An NZ Herald article on Monday provided a bit more detail on where the Auckland spatial plan will direct development over the next 20-30 years:
The draft, which goes out for public comment next month, calls for a quality compact international city centre, including the waterfront and city fringe centres Ponsonby, Three Lamps, Karangahape Rd, Parnell and Grafton.
The major metropolitan centres will be Takapuna, New Lynn, Manukau, Albany, Papakura, Sylvia Park and Westgate.
Only limited growth is flagged for the town centres of Howick and Devonport and for local centres Grey Lynn, Kingsland, Mt Eden, Mission Bay, St Heliers, Titirangi and Valley Rd.
Satellite rural towns due for upsizing are Pukekohe, Warkworth and Helensville.
There are no real surprises there. What will be interesting is to see whether any change is made to this map, which appeared in the Auckland Unleashed discussion document: I think the northwest area will probably survive, as may the area immediately south of Drury and between Flat Bush and Takanini. I’m not so sure about the area west of Papakura as a growth area – so watch closely whether that stays or goes. Other changes from the map above to what seems to now be proposed include a greater emphasis on New Lynn rather than Henderson, Sylvia Park rather than Panmure, while Papakura, Takapuna and Westgate all seem to be ‘upgraded’ in the more recent proposal.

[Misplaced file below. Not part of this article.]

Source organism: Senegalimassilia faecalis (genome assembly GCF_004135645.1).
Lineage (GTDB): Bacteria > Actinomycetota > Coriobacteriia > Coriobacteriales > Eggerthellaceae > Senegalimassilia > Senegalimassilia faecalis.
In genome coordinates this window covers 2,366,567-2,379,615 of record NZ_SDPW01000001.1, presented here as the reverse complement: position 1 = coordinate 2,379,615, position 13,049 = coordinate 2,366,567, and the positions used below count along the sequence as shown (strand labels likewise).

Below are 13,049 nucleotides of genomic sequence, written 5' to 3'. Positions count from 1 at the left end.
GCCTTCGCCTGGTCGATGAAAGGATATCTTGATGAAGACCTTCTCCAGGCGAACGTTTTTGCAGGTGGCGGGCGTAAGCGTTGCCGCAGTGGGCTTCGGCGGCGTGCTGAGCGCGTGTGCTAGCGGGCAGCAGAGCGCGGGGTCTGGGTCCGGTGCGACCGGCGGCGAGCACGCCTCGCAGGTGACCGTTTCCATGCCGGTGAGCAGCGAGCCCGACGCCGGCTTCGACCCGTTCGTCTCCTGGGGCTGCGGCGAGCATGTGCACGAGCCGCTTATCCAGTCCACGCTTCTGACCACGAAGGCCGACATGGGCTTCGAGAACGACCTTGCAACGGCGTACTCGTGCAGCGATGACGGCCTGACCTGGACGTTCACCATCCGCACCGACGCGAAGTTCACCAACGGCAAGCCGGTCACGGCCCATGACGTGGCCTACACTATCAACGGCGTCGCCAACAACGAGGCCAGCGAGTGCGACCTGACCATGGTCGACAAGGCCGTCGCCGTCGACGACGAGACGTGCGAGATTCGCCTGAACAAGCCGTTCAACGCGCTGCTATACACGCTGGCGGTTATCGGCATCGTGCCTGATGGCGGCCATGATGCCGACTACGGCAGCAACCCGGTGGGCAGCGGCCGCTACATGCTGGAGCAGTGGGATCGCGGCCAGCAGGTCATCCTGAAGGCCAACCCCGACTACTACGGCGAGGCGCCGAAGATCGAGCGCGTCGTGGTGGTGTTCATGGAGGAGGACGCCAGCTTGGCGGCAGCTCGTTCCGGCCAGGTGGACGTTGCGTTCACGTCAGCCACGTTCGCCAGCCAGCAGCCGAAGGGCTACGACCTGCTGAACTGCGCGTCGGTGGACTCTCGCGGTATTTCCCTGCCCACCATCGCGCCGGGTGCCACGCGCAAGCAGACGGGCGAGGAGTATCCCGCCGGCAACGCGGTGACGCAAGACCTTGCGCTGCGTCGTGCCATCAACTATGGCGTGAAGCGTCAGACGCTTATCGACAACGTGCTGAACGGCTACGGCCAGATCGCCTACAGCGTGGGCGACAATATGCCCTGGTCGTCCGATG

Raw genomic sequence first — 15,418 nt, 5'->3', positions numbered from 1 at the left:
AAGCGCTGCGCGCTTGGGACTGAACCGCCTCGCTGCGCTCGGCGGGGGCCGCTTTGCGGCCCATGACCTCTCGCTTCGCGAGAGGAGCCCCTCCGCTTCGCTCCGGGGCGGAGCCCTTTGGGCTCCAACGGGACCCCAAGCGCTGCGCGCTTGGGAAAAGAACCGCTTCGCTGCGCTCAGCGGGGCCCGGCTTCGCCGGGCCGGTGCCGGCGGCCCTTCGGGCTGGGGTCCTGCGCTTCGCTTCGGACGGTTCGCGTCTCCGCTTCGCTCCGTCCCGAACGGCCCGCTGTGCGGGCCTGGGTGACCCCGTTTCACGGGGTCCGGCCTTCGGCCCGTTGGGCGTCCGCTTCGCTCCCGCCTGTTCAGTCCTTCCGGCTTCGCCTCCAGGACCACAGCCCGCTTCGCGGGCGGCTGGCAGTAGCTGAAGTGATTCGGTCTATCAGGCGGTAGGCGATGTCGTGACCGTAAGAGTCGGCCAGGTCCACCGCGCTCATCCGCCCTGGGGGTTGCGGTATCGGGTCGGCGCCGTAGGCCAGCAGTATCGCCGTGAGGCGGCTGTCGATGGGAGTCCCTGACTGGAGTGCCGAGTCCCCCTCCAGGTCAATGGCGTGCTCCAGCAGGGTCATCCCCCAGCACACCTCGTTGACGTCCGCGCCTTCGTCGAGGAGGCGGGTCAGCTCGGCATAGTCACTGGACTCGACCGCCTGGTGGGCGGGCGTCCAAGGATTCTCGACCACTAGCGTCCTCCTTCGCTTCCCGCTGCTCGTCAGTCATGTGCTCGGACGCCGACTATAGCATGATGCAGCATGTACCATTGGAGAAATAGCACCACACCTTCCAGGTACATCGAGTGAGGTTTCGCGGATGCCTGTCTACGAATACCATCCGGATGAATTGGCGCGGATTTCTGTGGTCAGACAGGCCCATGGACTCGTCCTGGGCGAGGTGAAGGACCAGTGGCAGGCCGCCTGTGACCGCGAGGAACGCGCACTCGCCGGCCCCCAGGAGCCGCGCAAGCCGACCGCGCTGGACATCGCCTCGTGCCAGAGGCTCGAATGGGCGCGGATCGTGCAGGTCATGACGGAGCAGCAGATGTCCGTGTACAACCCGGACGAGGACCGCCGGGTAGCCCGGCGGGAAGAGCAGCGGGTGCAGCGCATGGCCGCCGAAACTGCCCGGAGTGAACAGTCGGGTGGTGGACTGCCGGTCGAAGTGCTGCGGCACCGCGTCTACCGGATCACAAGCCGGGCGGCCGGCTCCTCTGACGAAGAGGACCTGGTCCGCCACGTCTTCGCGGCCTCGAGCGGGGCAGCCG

So while there may be some urban expansion in the Auckland spatial plan, it seems that the Metropolitan Urban Limit will be kept intact and most future development focused within those limits. Brian Rudman discussed this in more detail in his Monday column:
Today it is Mayor Len Brown versus Prime Minister John Key. With the release of the Draft Auckland Plan, Auckland Council has thrown down the gauntlet to the Government.
Senior National Party ministers have long fought against Auckland’s old regional growth strategy, based around a metropolitan limit designed to stop urban sprawl into the surrounding farmlands.
They claim it forces land and housing prices up and want it abolished – or at least made more flexible.